Friday, September 18, 2015

Cabochons - Cabochon masher tool

I picked up this cabochon mashing tool, Jelveh's Cabachon (sic) Maker - I was browsing Etsy - looking for something else entirely - of course.

I have been making cabochon-y type objects for awhile, and it is not hard to do, but keeping the back flat and stable can be a little frustrating. So when I saw this - it was - "I have to have that ..." .

 When it arrived, I realized it was quite a bit smaller than I had anticipated - probably because I have a collection of Jim Moore's magnificent mashers - which are all very large. So that was pretty much what I had in my head.

 You can see that it is a flat masher with a cut-out on one side for the mandrel, and ...
 a concave, half-lentil masher on the other.
 Here it is with the ubiquitous Windex bottle for size comparison.

 It's function is to make cabochons on the end of a mandrel. Without the glass punty - you spend less time farting around separating them, and they are much thinner. (No reason you couldn't add a glass loop and turn them into pendants - just sayin'.)

On the left - Dark Fossil. On the right, random left-over high-silver twistie.

These two below are made on a loop of stainless steel wire, instead of a mandrel (I wanted the wire attached for use after.) These are a little irregular in shape - with the doubled wires on the back, they are a little harder to rotate smoothly.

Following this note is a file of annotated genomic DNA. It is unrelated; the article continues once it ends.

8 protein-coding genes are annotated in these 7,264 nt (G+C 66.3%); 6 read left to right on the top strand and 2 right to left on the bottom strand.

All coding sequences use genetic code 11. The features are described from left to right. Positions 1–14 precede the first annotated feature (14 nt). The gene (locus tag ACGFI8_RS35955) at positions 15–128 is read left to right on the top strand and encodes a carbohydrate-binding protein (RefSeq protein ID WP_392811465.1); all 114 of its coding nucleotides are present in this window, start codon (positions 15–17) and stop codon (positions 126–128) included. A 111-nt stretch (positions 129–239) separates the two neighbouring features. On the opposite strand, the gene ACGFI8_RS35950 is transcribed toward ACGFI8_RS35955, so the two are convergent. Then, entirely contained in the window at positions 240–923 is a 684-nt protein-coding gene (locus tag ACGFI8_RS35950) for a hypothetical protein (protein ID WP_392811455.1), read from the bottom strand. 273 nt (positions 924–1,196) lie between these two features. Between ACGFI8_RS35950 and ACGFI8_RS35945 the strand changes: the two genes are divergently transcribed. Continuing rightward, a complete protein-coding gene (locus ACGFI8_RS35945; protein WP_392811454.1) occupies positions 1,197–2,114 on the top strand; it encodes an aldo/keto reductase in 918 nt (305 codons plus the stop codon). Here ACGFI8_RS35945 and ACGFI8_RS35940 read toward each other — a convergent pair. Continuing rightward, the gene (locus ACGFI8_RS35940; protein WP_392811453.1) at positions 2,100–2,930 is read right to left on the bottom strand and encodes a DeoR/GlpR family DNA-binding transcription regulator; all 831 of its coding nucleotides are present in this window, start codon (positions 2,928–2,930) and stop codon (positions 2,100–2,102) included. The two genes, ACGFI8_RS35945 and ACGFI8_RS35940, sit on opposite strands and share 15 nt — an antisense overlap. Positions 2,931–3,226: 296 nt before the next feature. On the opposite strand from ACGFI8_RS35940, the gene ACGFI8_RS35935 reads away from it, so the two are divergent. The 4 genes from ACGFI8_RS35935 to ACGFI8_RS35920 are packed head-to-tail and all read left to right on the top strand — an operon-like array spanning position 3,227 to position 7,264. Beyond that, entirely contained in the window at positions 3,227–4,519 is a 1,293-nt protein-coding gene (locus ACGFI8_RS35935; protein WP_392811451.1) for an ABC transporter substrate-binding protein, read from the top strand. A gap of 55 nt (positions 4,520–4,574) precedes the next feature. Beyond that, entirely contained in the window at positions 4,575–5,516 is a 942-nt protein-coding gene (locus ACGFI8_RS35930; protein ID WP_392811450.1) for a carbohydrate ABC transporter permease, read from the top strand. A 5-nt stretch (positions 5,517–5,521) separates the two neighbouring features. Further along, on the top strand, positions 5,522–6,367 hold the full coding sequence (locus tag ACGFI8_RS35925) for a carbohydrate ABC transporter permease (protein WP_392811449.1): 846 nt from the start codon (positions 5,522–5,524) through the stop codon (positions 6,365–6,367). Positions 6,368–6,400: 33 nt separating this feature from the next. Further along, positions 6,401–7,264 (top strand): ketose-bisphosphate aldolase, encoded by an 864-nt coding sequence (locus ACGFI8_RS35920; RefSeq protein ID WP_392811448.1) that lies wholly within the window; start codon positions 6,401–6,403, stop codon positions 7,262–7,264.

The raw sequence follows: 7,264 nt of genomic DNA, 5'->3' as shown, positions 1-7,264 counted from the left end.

Shots of the backs, two on wires, and two on mandrels. 

It only took me a couple of cabs to realize that rotating the mandrel while gently mashing/shaping gave me better results - instead of having a ridge on the back (see left most and right most above) where the glass oozes through the mandrel access slot.

The metal is not brass as this photo appears to indicate - that's a reflection. 

Better shot of the best one so far. 
 And the back after pulling off the mandrel. Yes - I used a dipped mandrel.
 While the masher is smaller than I anticipated, and probably smaller than I would have requested had I been specifying it, it does actually make a nice, manageable size cab. That would make a nice ring.
 Here is another one - made on a single wire. I coiled the end of the wire to catch more of the glass and make the connection stronger.
 From the bottom, you can see the coil. A wire sticking straight into the cab, given the shallowness of it, didn't seem too secure. The coil gives the wire more surface area to hang onto.

So, overall - I'm pretty happy with it. It's well made, the spring action in the handle is adequate, the two parts come together to be parallel at the point of closure - which is exactly where you would want it for this. The concave part is beautifully polished. Overall - this is a win.

I would probably still want a larger size if they had it, with a deeper cup. But that is just me. More is more!

Tool is available on Etsy here, or ask your favourite glass tool store if they can carry it.

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